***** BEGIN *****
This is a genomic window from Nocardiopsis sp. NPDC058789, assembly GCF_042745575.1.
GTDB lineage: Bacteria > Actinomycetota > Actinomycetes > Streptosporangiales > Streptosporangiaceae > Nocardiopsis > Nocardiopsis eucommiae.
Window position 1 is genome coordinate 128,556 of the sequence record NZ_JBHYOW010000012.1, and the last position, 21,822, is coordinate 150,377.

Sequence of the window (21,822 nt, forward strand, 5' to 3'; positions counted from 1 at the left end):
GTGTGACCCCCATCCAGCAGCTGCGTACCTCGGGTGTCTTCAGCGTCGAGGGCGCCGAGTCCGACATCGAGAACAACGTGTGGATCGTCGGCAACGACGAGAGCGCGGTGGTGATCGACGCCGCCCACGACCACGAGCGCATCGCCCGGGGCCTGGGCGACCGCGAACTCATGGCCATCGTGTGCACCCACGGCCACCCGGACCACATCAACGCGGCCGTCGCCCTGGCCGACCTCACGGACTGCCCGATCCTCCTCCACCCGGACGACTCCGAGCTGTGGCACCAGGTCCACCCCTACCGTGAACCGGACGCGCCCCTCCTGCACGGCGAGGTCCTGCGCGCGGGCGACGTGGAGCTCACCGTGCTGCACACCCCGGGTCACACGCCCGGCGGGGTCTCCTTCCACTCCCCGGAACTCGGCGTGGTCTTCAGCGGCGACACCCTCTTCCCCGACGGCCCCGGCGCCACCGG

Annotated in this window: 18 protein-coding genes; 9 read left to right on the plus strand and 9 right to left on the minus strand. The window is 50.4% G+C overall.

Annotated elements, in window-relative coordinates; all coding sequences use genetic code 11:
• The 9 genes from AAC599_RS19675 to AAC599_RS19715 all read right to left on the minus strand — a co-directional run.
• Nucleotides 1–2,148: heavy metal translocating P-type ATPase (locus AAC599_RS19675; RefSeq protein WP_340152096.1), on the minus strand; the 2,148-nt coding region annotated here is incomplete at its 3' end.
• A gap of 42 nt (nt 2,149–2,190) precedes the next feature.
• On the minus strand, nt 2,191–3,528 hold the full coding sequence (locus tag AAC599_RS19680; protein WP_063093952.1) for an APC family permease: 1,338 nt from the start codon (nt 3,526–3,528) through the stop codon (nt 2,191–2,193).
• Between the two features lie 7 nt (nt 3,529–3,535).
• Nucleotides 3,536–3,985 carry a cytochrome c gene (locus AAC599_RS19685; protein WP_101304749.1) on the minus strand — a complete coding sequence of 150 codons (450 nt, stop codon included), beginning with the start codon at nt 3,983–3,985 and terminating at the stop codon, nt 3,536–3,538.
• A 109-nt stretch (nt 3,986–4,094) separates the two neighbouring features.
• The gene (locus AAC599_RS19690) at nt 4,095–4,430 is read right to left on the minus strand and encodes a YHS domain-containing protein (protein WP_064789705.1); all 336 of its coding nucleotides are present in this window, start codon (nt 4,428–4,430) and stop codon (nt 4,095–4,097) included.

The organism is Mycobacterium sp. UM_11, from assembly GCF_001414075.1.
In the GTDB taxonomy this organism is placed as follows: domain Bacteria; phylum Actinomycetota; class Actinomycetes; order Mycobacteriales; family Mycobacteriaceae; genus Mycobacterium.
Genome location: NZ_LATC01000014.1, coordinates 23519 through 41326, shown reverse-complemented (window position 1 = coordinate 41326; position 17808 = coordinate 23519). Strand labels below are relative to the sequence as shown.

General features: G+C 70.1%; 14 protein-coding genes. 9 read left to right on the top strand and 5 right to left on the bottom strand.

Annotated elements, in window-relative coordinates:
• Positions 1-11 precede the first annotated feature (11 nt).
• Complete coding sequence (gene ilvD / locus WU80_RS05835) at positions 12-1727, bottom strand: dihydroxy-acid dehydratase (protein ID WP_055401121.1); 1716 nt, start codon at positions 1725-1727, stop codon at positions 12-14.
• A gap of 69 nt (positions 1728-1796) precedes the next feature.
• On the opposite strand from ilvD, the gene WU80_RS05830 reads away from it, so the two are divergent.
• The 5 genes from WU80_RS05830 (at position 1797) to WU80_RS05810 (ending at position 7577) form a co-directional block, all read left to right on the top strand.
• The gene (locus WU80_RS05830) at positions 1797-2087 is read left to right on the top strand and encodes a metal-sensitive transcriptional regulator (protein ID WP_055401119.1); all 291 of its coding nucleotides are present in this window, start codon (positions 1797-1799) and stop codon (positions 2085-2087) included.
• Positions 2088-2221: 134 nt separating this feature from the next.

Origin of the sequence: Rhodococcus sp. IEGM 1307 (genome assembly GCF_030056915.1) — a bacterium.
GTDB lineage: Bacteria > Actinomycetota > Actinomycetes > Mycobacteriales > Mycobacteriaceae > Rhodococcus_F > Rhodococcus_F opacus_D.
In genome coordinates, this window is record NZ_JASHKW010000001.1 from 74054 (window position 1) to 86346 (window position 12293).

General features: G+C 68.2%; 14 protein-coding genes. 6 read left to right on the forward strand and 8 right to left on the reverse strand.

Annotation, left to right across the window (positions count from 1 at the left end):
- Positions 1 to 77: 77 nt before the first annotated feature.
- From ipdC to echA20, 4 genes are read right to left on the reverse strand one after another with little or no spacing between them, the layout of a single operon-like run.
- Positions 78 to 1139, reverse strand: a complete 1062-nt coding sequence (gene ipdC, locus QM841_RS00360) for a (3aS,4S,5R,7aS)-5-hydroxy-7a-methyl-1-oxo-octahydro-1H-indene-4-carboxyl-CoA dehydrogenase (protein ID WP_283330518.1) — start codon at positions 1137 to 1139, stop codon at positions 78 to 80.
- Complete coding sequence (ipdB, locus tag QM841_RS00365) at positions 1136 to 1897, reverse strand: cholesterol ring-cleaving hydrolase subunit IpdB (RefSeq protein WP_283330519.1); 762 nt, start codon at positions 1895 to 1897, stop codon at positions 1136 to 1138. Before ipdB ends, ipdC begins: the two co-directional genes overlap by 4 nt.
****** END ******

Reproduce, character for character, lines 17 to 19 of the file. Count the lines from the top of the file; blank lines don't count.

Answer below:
In the GTDB taxonomy this organism is placed as follows: domain Bacteria; phylum Actinomycetota; class Actinomycetes; order Mycobacteriales; family Mycobacteriaceae; genus Mycobacterium.
Genome location: NZ_LATC01000014.1, coordinates 23519 through 41326, shown reverse-complemented (window position 1 = coordinate 41326; position 17808 = coordinate 23519). Strand labels below are relative to the sequence as shown.

General features: G+C 70.1%; 14 protein-coding genes. 9 read left to right on the top strand and 5 right to left on the bottom strand.